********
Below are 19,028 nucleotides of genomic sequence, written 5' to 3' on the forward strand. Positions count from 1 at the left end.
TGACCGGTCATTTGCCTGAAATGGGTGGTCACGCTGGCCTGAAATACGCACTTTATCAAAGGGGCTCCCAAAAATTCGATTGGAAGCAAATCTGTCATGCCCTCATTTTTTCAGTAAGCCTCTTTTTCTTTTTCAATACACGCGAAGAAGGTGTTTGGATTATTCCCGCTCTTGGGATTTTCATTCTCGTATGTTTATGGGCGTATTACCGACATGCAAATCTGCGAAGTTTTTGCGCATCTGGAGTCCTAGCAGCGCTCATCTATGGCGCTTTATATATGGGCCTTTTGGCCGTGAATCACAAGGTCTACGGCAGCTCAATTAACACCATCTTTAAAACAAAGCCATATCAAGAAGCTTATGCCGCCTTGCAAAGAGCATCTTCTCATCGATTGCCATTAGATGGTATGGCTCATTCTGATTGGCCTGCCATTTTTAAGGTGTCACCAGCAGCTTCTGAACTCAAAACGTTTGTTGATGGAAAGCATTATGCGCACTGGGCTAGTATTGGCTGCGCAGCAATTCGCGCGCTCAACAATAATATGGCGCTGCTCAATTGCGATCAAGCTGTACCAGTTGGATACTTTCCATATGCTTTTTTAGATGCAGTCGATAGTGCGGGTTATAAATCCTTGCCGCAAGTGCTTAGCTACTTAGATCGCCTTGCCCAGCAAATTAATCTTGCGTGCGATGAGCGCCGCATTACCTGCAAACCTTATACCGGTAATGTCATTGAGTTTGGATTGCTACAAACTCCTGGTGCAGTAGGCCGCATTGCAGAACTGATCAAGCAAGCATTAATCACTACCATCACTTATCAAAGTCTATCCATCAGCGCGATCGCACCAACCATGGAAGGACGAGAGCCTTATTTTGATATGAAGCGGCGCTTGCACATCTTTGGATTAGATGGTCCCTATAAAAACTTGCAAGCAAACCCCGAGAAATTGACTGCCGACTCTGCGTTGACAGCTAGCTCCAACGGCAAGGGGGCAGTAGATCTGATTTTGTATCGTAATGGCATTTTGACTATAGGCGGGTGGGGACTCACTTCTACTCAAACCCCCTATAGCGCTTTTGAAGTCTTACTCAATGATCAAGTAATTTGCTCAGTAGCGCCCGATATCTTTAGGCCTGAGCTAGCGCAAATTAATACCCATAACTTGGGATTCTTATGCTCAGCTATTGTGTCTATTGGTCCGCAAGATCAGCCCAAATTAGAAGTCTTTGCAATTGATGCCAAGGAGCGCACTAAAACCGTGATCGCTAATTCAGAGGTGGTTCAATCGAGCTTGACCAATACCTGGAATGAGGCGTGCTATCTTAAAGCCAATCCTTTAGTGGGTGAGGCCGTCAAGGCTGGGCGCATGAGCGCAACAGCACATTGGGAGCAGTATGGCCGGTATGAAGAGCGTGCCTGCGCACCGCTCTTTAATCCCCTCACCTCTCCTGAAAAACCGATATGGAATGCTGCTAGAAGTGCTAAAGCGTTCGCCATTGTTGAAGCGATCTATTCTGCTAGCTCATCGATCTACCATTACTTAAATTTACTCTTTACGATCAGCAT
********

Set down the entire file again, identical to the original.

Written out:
Below are 19,028 nucleotides of genomic sequence, written 5' to 3' on the forward strand. Positions count from 1 at the left end.
TGACCGGTCATTTGCCTGAAATGGGTGGTCACGCTGGCCTGAAATACGCACTTTATCAAAGGGGCTCCCAAAAATTCGATTGGAAGCAAATCTGTCATGCCCTCATTTTTTCAGTAAGCCTCTTTTTCTTTTTCAATACACGCGAAGAAGGTGTTTGGATTATTCCCGCTCTTGGGATTTTCATTCTCGTATGTTTATGGGCGTATTACCGACATGCAAATCTGCGAAGTTTTTGCGCATCTGGAGTCCTAGCAGCGCTCATCTATGGCGCTTTATATATGGGCCTTTTGGCCGTGAATCACAAGGTCTACGGCAGCTCAATTAACACCATCTTTAAAACAAAGCCATATCAAGAAGCTTATGCCGCCTTGCAAAGAGCATCTTCTCATCGATTGCCATTAGATGGTATGGCTCATTCTGATTGGCCTGCCATTTTTAAGGTGTCACCAGCAGCTTCTGAACTCAAAACGTTTGTTGATGGAAAGCATTATGCGCACTGGGCTAGTATTGGCTGCGCAGCAATTCGCGCGCTCAACAATAATATGGCGCTGCTCAATTGCGATCAAGCTGTACCAGTTGGATACTTTCCATATGCTTTTTTAGATGCAGTCGATAGTGCGGGTTATAAATCCTTGCCGCAAGTGCTTAGCTACTTAGATCGCCTTGCCCAGCAAATTAATCTTGCGTGCGATGAGCGCCGCATTACCTGCAAACCTTATACCGGTAATGTCATTGAGTTTGGATTGCTACAAACTCCTGGTGCAGTAGGCCGCATTGCAGAACTGATCAAGCAAGCATTAATCACTACCATCACTTATCAAAGTCTATCCATCAGCGCGATCGCACCAACCATGGAAGGACGAGAGCCTTATTTTGATATGAAGCGGCGCTTGCACATCTTTGGATTAGATGGTCCCTATAAAAACTTGCAAGCAAACCCCGAGAAATTGACTGCCGACTCTGCGTTGACAGCTAGCTCCAACGGCAAGGGGGCAGTAGATCTGATTTTGTATCGTAATGGCATTTTGACTATAGGCGGGTGGGGACTCACTTCTACTCAAACCCCCTATAGCGCTTTTGAAGTCTTACTCAATGATCAAGTAATTTGCTCAGTAGCGCCCGATATCTTTAGGCCTGAGCTAGCGCAAATTAATACCCATAACTTGGGATTCTTATGCTCAGCTATTGTGTCTATTGGTCCGCAAGATCAGCCCAAATTAGAAGTCTTTGCAATTGATGCCAAGGAGCGCACTAAAACCGTGATCGCTAATTCAGAGGTGGTTCAATCGAGCTTGACCAATACCTGGAATGAGGCGTGCTATCTTAAAGCCAATCCTTTAGTGGGTGAGGCCGTCAAGGCTGGGCGCATGAGCGCAACAGCACATTGGGAGCAGTATGGCCGGTATGAAGAGCGTGCCTGCGCACCGCTCTTTAATCCCCTCACCTCTCCTGAAAAACCGATATGGAATGCTGCTAGAAGTGCTAAAGCGTTCGCCATTGTTGAAGCGATCTATTCTGCTAGCTCATCGATCTACCATTACTTAAATTTACTCTTTACGATCAGCAT